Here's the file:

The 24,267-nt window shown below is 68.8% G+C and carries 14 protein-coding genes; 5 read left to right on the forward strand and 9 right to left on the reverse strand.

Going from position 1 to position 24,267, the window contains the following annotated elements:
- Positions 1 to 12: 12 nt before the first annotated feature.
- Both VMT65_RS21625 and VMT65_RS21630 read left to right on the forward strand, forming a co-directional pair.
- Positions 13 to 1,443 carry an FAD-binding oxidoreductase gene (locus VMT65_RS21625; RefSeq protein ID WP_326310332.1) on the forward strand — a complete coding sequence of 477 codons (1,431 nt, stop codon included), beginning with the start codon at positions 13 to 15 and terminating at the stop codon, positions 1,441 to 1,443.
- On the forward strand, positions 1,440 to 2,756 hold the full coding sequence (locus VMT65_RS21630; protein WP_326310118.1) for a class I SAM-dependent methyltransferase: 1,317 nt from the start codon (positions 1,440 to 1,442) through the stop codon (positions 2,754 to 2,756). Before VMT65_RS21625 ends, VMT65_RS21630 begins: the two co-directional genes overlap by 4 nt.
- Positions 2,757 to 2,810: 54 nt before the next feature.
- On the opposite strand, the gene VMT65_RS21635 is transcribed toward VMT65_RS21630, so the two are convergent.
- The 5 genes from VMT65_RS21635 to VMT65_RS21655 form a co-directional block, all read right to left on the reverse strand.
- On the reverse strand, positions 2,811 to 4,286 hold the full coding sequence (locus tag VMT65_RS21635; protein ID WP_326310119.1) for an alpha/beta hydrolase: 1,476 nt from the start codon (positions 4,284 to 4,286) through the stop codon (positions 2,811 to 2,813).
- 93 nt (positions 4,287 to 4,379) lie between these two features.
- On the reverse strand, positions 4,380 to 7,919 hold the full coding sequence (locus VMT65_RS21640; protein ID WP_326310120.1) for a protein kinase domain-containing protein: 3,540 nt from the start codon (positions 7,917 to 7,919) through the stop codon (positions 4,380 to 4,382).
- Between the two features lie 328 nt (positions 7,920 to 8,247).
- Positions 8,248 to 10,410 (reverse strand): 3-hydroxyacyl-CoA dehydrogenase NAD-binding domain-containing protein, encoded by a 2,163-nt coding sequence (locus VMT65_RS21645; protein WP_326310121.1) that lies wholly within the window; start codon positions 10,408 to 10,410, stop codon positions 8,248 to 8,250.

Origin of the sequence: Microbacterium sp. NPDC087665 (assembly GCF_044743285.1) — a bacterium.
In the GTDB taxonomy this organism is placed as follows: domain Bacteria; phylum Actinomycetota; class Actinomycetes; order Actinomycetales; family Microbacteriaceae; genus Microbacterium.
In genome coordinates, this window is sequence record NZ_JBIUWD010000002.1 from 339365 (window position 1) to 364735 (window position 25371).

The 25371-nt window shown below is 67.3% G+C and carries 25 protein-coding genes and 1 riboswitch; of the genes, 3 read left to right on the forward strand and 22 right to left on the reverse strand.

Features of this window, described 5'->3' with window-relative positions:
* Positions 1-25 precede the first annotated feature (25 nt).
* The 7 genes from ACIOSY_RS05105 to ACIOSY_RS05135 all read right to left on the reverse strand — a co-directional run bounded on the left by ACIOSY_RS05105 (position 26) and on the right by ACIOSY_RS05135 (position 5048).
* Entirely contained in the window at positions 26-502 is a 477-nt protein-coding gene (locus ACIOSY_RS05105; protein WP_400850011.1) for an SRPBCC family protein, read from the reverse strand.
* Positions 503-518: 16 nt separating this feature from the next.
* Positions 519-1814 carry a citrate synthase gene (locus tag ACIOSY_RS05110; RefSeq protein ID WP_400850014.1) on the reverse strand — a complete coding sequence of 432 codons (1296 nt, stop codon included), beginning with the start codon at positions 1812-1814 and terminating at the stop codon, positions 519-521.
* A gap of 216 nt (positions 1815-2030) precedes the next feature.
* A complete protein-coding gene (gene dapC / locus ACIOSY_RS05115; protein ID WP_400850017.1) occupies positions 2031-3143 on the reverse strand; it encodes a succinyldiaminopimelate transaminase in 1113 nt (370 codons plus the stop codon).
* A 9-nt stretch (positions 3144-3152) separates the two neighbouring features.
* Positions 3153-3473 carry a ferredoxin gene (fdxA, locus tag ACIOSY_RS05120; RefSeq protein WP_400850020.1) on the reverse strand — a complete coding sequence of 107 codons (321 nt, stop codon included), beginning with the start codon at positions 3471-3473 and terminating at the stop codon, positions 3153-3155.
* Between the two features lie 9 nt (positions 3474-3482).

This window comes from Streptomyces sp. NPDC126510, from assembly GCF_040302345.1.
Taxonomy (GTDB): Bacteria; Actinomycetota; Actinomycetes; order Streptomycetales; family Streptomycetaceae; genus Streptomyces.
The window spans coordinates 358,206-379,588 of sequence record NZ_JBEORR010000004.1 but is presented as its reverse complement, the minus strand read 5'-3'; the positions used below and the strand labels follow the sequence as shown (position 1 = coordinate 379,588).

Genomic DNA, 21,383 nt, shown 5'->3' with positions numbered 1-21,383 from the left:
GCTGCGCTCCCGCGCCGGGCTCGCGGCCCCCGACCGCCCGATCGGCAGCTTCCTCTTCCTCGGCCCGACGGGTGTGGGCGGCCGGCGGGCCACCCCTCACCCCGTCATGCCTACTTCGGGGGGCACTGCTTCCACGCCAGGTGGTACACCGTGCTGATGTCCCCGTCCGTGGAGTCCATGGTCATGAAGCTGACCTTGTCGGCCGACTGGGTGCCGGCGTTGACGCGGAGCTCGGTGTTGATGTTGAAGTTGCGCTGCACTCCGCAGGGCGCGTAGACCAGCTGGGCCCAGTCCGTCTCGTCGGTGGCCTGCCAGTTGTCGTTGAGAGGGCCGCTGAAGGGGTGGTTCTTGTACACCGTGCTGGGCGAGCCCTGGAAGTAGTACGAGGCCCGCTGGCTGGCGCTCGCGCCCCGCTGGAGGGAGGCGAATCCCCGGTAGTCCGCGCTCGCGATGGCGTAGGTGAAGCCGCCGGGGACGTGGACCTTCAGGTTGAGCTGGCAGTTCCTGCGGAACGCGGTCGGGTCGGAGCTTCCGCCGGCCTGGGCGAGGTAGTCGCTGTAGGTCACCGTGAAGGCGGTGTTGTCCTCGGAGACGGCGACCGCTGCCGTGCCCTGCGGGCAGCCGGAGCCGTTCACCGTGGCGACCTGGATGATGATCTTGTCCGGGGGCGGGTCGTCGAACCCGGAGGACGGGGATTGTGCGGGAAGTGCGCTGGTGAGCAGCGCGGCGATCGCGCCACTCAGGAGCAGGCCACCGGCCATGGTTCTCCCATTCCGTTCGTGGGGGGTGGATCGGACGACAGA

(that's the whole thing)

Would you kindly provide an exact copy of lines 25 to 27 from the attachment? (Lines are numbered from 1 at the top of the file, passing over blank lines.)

* A gap of 216 nt (positions 1815-2030) precedes the next feature.
* A complete protein-coding gene (gene dapC / locus ACIOSY_RS05115; protein ID WP_400850017.1) occupies positions 2031-3143 on the reverse strand; it encodes a succinyldiaminopimelate transaminase in 1113 nt (370 codons plus the stop codon).
* A 9-nt stretch (positions 3144-3152) separates the two neighbouring features.